When you Google ‘Miles from Kinshasa’, you’re reliably informed of the distance from your location to the capital of the Democratic Republic of Congo (it’s 4,335 miles from Dundee – I don’t live in Dundee. Darn location settings…)
No, I wasn’t sorting out my next holiday. It’s the moniker of a new artist from South London (not Dundee) who doesn’t like to be pigeonholed. On his Facebook page, Miles writes ‘Ha nice try.’ when describing the genre of his music. We’ll give it a try though when describing today’s Track of the Day ‘IVRY’. It’s zoned-out electro pop/R&B – there’s a bit of Boards of Canada with its punchy synth hook at the start, ticks of William Onyeabor with its playful guitar lick, and the auto-tuned vocals sound like Kayne West circa 808s & Heartbreak.
At the moment, the song is not available for download, but I’ll keep you posted as soon as it ‘drops’ on the ‘interweb’. Meanwhile, here’s his self-directed video…
From what I’ve heard so far from Jamie Woon, his upcoming album Making Time, looks like it’s gonna be a latecomer for album of the year. Other tracks like ‘Message’ and ‘Thunder’ wouldn’t sound out of place on Radio 2 – with meticulous production, tight hooks and velvety hooks from Woon, it would be an injustice if he doesn’t at least make a dent in the charts.
However, there’s enough experimentation and excitement which has caught the attention of hip tastemakers Annie Mac and Giles Peterson, so before you worry about Steve Wright singing over the end of Woon’s tracks on a weekday afternoon while farting about last night’s Bake Off, there’s enough street cred there to fill your boots.
‘Sharpness’ is a prime example of Woon’s slick but off-kilter R&B. The song has a seductive swagger which sounds like the backdrop to Prince and Omar heading to a trendy wine bar in London, on the pull and making the place a tad sleazier but cooler all the same.
Making Time is out on November 6th 2015 on Polydor
Hailing from the heated desert of Las Vegas, Shamir Bailey (a.k.a. Shamir, for those who can’t bother saying surnames) released his hot debut album back in May. OK, it was a few months ago, granted, but this blog doesn’t boast about having its finger on the pulse (most music blogs and sites cite some effervescent, fat-free techno track as their catch of the day simply for its newness, when it’s really unforgettable noise that some producer from Croydon made from an empty Coke can and an iPhone app.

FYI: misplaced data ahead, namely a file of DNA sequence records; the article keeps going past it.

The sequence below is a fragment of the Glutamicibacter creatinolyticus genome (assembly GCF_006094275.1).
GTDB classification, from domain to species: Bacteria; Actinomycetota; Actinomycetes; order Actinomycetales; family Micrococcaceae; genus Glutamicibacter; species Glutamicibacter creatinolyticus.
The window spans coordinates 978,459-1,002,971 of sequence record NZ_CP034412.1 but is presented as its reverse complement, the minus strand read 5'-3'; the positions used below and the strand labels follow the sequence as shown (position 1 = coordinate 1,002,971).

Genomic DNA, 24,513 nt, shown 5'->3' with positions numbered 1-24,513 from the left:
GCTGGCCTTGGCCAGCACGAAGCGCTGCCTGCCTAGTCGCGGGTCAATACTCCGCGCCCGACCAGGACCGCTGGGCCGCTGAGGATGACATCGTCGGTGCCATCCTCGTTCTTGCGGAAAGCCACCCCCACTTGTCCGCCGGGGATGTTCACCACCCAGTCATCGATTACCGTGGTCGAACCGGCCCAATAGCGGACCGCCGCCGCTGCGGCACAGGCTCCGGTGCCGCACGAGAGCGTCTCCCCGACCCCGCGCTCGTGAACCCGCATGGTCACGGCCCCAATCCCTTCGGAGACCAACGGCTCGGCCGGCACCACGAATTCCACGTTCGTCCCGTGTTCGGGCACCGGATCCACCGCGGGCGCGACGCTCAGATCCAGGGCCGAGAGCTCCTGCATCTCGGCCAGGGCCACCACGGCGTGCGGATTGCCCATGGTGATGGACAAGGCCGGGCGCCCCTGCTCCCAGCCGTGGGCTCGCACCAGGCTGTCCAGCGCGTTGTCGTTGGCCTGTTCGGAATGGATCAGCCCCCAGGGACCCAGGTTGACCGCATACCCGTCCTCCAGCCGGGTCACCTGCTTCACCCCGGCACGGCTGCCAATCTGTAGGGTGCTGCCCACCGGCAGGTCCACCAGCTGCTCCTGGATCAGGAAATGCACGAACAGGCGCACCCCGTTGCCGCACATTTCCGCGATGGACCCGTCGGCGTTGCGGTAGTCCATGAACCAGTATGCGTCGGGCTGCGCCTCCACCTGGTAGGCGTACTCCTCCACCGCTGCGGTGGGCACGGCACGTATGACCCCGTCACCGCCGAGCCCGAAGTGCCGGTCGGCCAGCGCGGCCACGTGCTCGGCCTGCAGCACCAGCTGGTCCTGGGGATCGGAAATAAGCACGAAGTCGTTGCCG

What makes it Track of the Day is its catchy hooks and synths that hop around a thumping house beat. The song’s also fully aware of its pop sensibilities in very much the same guise as Hot Chip‘s hook-laden singles.
His album ‘Ratchet’ is rather good too, which is out now on Godmode Music / XL Recordings
Welcome to the first in a new blog series ‘Track of the Day’. Today’s track comes from Love Ssega.
I played this track on my radio show last week, and like the social media wizard that I am, I tweeted Love Ssega that ‘Minds’ was dominating the airwaves all the way from the top of the Fife Free Press building in Kirkcaldy, Fife.
Natually, this tweet made me warm more to the track, which is a blissful mix of funk, dance and indie which latches onto the tailcoat of summer’s final days and breezily drifts into autumn.
His EP is out on 16th October on Hometown Records
Apparently soul singer Alexander O’Neal turned to crack cocaine after appearing on Celebrity Big Brother. The best rehab would be to put him on a flight to Turkey, hit a cocktail bar somewhere in Oludeniz, drink a few Long Slows and bask in the brilliance of this Errors track, just to console him that everything will be fine.
‘Slow Rotor’ definitely evokes that summery 80s vibe O’Neal captured back in the day. However, it has enough edge and Scots-tinged spunk to deter it from blatant nostalgia. Vocals are beginning to creep more into the Glasgow band’s mainly instrumental repertoire, and sounds like a natural progression from their 3rd LP, Have Some Faith In Magic. Their 4th album, Lease Of Life (due March 23rd) should be a good ‘un.